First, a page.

Beeswax Wraps! Cabin Fever Essentials' newest endeavour!

Beeswax Wraps

Leftovers, lunches, missing lids, half a cucumber, snack bags, dust covers. These are all the things that I recently realized needed a serious upgrade. Plastic wrap and plastic baggies are becoming way too common. Every time I had to send something wrapped in a piece of plastic wrap in one of my kids lunches it made me cringe. My love for more natural alternatives kicked in and I decided, why not beeswax wraps? I love beeswax and I have an amazing source. I’ve tried a few different beeswax wraps from different companies and I wasn’t completely satisfied with them. Some of them were too sticky, some of them were too brittle, some of them had a weird smell. I decided that this was something I should try and make myself! So that’s exactly what I did. I am a super lucky lady to have a seamstress as a family friend and she offered me some leftover cotton fabric. I also have an amazing mother-in-law who quilts and she also donated some fabric. I’m very excited to say that all of the fabric I will be using for these first sets will be recycled in a sense. I also ordered some fun fabrics that I will potentially be releasing in one of a kind sets for now as I look for more permanent fabric designs.


So what are beeswax wraps? They are a natural, plastic wrap alternative. They are made with 100% cotton that is soaked in a beeswax solution which forms a protective, waterproof barrier. I experimented with many recipes before I was finally satisfied with the outcome. My solution includes a mixture of beeswax, pine resin and jojoba oil. The pine resin is naturally sourced and it provides just the right amount of stickiness. The jojoba oil helps make the wraps more pliable and it also has antibacterial properties. Beeswax alone is antibacterial as well.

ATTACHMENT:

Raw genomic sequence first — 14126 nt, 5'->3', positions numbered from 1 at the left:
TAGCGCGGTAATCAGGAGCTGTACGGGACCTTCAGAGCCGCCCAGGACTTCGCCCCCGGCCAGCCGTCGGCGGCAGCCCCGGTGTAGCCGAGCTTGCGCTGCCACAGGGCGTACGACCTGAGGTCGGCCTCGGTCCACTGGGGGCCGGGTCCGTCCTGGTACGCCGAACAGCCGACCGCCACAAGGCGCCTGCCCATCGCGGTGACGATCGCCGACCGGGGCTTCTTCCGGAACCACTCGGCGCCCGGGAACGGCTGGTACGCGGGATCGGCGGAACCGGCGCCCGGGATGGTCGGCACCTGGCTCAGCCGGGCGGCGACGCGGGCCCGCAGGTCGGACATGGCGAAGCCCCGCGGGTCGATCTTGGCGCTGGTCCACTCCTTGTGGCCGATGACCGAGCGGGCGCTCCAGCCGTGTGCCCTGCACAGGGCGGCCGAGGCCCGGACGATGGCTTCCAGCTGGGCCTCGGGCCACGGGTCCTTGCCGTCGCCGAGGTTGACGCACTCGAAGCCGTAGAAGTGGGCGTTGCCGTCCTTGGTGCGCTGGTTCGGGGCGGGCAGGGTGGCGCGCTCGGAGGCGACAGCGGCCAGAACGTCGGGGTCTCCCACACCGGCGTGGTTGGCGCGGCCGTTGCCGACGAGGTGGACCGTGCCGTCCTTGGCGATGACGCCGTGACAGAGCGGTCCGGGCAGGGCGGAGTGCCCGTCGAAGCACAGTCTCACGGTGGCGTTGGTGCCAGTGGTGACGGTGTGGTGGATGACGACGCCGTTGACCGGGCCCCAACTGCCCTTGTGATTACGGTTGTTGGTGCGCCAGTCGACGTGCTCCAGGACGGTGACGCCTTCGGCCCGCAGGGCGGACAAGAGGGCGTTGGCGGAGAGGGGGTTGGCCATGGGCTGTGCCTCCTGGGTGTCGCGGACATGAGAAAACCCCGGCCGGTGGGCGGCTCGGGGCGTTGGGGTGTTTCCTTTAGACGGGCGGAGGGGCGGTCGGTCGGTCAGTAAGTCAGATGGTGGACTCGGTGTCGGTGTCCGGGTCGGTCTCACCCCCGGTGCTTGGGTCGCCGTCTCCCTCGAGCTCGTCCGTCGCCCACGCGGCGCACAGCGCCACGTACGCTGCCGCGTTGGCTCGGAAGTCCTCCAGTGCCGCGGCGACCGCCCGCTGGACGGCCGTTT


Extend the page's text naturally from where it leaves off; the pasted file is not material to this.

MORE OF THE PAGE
These wraps can be used in place of plastic wrap for such things as covering up vegetables and leftovers. I don’t know how many containers I have that don’t seem to have lids anymore, so a beeswax wrap over the top of the container is the perfect solution. Plus, they are a super cute and fun alternative to boring plastic wrap. They are also reusable and if cared for properly can last six months to a year. That’s a lot of plastic that won’t end up in a landfill.


Beeswax wraps are very easy to care for. You simply wash them in cold water with a mild soap and gently wipe them clean. You may use a dish brush if they need a bit of extra scrubbing. Then you hang them to dry. I love it when I have a beeswax wrap drying in the dish rack because my kitchen smells so sweet. Beeswax wraps smell amazing, however, the scent will not transfer to your food, but simply keep it fresh.


I decided to do a few experiments. I wrapped half a cucumber in plastic wrap and the other half in beeswax wrap and a week later, the cucumber wrapped in plastic was slimy and gross. The cucumber wrapped in the beeswax wrap was slightly dry on the end, but not slimy or rotten. I simply sliced off the end and the cucumber was as fresh as new.







Beeswax wraps are breathable so some things such as muffins will potentially go stale after a few days because the beeswax wraps are not airtight. However, a baked good or bread will potentially not grow mold as quickly as it would in a plastic bag.

Cabin Fever Essentials beeswax wraps will be ready soon! I will be making multiple sizes and hopefully have multiple package options.      



Thanks for following along and continuing my journey with me!

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